Thursday, February 28, 2013

Road Trip: Riding along the coast of Oahu on a 2009 Triumph Bonneville

My wife and I had the pleasure of traveling to Hawaii for a friends wedding, and on one day, when we slept in and most of our other plans fell through, we found ourselves with a half a day of free-time, so being the kind of person that I am, I suggested that we look into renting a motorcycle and do a little riding around the coastal roads of Oahu. When calling around to see what was available, the selection was paltry, to say the least. Mostly heavy HD cruisers or tiny step through scooters, neither of which were my taste. However, I eventually stumbled upon one place that carried a newer Triumph Bonneville, so I jumped at the opportunity. The gentleman who answered the phone was pleasant and event told me he'd give me the rest of the day  (6+ hours) for the 3-hour rental rate. Sweet!

Every road we were on that day looked
like this; smooth as glass and
hugging every curve of the island.
So we grabbed our stuff and walked the handful of blocks to the shop and signed the paperwork and picked up the keys to a 2009 Triumph Bonneville. The heritage look of the overall design works surprisingly well with the more modern looking wheels on the black one that we picked out, though the fake carburetors were kind of a goofy touch, given the bikes fuel injection. The low flat seat made pillion accommodations surprisingly comfortable for the wife and we got set quickly and headed out onto the streets of Honolulu.

Being what it is, it was no surprise that the somewhat heavy feeling Bonnie became nicely light and sprightly once you got moving. Low speed maneuvering, especially with a passenger, feels heavy, in spite of the wide bars. And while the seating position is upright and comfortable, for me, it just did not offer the level of control that I am used to, since I mostly ride a sportier bike. However, once the grunty twin is fired up and the copious torque at low RPMs is used to get the bike up to speed, it all starts to make sense. The slow and heavy steering gives way to light easy effort and the pounds seem to just melt off as the speed climbed.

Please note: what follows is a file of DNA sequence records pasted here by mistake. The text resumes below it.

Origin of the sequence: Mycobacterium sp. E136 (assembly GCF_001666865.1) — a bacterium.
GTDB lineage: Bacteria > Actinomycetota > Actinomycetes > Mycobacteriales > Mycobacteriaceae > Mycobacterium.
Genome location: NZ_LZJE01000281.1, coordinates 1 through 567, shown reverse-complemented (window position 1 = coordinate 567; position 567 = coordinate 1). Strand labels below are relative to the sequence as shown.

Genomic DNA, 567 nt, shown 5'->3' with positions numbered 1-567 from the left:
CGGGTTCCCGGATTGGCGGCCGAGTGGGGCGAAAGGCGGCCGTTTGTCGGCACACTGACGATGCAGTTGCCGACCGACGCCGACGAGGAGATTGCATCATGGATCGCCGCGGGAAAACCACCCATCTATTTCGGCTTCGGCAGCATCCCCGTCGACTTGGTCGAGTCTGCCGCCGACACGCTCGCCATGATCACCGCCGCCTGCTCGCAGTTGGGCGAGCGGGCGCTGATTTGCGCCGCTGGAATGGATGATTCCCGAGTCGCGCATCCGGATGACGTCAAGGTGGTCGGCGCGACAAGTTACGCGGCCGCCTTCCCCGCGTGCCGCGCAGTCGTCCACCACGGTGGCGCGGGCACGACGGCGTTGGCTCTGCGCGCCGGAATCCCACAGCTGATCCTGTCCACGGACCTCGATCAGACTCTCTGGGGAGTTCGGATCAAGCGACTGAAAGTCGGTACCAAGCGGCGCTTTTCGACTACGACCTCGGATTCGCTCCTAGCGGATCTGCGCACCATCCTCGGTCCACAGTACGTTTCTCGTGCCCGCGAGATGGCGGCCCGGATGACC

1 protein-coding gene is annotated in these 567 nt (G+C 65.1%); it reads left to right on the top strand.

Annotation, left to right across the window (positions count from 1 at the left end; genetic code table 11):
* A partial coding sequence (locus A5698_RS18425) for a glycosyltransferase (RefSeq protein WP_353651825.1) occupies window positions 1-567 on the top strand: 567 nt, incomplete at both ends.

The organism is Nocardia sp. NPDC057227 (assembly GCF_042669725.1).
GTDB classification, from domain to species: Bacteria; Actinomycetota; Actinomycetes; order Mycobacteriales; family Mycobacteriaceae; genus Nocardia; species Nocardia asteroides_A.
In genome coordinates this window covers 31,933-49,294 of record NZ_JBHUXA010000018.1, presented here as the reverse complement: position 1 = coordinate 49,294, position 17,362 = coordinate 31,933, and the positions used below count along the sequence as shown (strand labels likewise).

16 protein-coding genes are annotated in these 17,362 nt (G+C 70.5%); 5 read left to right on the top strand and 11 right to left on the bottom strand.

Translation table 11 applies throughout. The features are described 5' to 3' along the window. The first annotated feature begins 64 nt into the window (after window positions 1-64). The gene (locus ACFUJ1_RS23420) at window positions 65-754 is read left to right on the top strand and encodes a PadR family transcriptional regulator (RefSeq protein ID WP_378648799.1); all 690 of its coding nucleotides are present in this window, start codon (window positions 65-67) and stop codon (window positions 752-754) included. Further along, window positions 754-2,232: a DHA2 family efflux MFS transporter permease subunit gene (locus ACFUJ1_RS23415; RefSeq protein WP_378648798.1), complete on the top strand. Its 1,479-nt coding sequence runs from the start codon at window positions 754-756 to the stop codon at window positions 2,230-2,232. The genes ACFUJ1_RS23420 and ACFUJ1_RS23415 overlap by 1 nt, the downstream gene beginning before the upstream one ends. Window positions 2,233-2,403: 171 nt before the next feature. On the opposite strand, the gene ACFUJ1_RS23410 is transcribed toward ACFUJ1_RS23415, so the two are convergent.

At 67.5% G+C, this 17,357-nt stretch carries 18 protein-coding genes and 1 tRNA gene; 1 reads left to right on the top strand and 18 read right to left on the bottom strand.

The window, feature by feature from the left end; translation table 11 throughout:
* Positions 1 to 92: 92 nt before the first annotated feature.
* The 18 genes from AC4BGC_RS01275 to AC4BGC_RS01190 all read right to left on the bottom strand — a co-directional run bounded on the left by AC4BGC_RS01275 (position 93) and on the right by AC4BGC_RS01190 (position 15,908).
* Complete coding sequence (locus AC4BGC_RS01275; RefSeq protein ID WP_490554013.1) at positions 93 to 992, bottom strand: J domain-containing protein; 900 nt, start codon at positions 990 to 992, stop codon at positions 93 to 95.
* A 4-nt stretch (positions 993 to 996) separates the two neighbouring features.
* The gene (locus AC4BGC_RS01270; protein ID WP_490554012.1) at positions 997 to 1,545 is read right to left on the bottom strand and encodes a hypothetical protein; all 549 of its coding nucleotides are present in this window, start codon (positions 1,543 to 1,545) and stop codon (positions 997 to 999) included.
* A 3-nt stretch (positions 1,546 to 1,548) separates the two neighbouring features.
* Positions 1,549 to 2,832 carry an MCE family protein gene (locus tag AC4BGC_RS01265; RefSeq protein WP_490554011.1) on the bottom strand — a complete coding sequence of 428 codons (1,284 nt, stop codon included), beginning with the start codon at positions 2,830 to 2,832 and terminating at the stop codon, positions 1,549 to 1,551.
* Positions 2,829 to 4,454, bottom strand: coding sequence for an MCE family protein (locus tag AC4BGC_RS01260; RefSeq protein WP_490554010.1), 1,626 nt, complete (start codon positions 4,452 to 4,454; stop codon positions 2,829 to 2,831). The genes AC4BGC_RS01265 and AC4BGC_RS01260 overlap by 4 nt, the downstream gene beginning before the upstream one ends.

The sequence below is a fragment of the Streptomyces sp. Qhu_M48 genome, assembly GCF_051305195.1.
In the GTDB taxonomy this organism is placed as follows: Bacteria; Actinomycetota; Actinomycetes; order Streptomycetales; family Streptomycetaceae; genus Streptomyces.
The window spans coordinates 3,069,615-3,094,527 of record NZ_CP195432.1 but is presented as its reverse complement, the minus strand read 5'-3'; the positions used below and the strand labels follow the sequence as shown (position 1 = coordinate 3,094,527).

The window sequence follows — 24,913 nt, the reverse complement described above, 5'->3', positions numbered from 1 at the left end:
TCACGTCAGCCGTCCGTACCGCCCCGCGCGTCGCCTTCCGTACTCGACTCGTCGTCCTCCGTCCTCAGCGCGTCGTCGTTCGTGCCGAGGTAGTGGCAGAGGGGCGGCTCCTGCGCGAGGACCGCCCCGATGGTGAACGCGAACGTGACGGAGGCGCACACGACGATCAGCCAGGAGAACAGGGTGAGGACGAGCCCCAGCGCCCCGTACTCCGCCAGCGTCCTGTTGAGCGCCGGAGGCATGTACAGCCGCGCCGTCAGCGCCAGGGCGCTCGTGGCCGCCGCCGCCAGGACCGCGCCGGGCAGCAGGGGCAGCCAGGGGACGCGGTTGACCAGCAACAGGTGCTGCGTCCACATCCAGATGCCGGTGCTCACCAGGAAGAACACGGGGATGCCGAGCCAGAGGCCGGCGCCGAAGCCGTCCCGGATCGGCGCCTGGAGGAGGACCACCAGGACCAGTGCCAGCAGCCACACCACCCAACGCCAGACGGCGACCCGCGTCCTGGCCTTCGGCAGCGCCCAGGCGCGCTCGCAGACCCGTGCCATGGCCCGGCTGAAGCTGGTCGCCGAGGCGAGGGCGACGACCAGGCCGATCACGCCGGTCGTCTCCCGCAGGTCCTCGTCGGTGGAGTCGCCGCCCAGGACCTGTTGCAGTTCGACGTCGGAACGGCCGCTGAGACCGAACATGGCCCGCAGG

We hopped on the freeway and made our way out of the city, heading east towards the windy mountain roads that we had driven days before. With somewhat limited time, we avoided making the usual stops and just rode for a big. The non-existent wind protection was not terribly problematic at these cruising speeds, but I could see it getting tiresome after a longer ride. Of course, I was also concerned as we had not come to Hawaii planning to ride, so we were not in our usual bevy of protective gear. It was weird riding in my street clothes and even weirder riding without gloves. And while not required, my wife and I opted to take the shop up on its free helmet offer, though the brain buckets were likely to do little should anything have actually happened.

Tossing the Bonnie through some corners and cruising along the ocean, this was what motorcycling was all about. The sun, while warming, was tempered by the cool breeze coming off the ocean making for some wonderfully comfortable conditions. And for a relatively low tech ride, the Bonnie was proving to be quite the entertaining partner, especially when kept to the sane speeds dictated by traffic. The roads on Oahu, outside of Honolulu to the east become a collection of fast sweeping turns that hug the curves of the island, allowing one to enjoy not only the beauty of the island, but also the amazing views of the ocean. It really is an amazing place and should be a stop for any motorcyclist.

With a half day worth of riding behind us, I was disappointed that we had to return the Bonnie at the end of the day. In fact, the brief time my wife and I spent with this bike has me contemplating getting one of our own as an around town, local jaunt, two-up bike which I think the wife would love.

Or, I guess we could just keep coming back to Hawaii since I suspect my location may have had some influence on my demeanor. Regardless of all that, the Triumph Bonneville shows why it is one of the longest enduring designs in the world. It's comfortable, handles well, torquey enough that you never feel like you would be caught out for power while running around the city, and it is so simple that maintenance should be a breeze. It just goes to show that sometimes, when you keep things simple, they can all come together and just work. The Bonneville proved a wonderful companion during our time with it and really added that extra little bit to an already awesome vacation.

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